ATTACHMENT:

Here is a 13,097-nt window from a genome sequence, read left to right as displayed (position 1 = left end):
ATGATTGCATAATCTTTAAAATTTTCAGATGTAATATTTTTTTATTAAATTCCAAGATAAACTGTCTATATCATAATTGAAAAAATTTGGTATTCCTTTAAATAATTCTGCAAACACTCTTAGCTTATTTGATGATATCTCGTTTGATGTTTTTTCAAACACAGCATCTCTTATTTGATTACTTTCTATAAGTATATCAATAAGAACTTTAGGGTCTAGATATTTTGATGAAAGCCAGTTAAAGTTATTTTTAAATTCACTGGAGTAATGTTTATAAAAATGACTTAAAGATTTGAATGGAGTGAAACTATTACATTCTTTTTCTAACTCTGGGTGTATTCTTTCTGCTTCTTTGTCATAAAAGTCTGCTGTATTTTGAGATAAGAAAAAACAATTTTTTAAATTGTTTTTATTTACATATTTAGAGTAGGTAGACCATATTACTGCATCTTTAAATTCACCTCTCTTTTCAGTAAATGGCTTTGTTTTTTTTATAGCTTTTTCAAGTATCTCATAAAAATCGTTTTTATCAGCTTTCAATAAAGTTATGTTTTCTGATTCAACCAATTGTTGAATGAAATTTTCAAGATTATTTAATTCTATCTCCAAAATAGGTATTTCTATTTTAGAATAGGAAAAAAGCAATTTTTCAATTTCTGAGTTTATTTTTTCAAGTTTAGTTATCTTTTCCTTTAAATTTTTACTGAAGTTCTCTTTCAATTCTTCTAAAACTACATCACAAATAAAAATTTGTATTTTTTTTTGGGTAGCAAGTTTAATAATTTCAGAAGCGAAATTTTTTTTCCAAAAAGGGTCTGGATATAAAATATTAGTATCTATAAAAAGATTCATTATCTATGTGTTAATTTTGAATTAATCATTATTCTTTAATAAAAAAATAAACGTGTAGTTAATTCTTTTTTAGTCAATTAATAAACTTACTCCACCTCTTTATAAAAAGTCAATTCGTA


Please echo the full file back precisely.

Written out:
Here is a 13,097-nt window from a genome sequence, read left to right as displayed (position 1 = left end):
ATGATTGCATAATCTTTAAAATTTTCAGATGTAATATTTTTTTATTAAATTCCAAGATAAACTGTCTATATCATAATTGAAAAAATTTGGTATTCCTTTAAATAATTCTGCAAACACTCTTAGCTTATTTGATGATATCTCGTTTGATGTTTTTTCAAACACAGCATCTCTTATTTGATTACTTTCTATAAGTATATCAATAAGAACTTTAGGGTCTAGATATTTTGATGAAAGCCAGTTAAAGTTATTTTTAAATTCACTGGAGTAATGTTTATAAAAATGACTTAAAGATTTGAATGGAGTGAAACTATTACATTCTTTTTCTAACTCTGGGTGTATTCTTTCTGCTTCTTTGTCATAAAAGTCTGCTGTATTTTGAGATAAGAAAAAACAATTTTTTAAATTGTTTTTATTTACATATTTAGAGTAGGTAGACCATATTACTGCATCTTTAAATTCACCTCTCTTTTCAGTAAATGGCTTTGTTTTTTTTATAGCTTTTTCAAGTATCTCATAAAAATCGTTTTTATCAGCTTTCAATAAAGTTATGTTTTCTGATTCAACCAATTGTTGAATGAAATTTTCAAGATTATTTAATTCTATCTCCAAAATAGGTATTTCTATTTTAGAATAGGAAAAAAGCAATTTTTCAATTTCTGAGTTTATTTTTTCAAGTTTAGTTATCTTTTCCTTTAAATTTTTACTGAAGTTCTCTTTCAATTCTTCTAAAACTACATCACAAATAAAAATTTGTATTTTTTTTTGGGTAGCAAGTTTAATAATTTCAGAAGCGAAATTTTTTTTCCAAAAAGGGTCTGGATATAAAATATTAGTATCTATAAAAAGATTCATTATCTATGTGTTAATTTTGAATTAATCATTATTCTTTAATAAAAAAATAAACGTGTAGTTAATTCTTTTTTAGTCAATTAATAAACTTACTCCACCTCTTTATAAAAAGTCAATTCGTA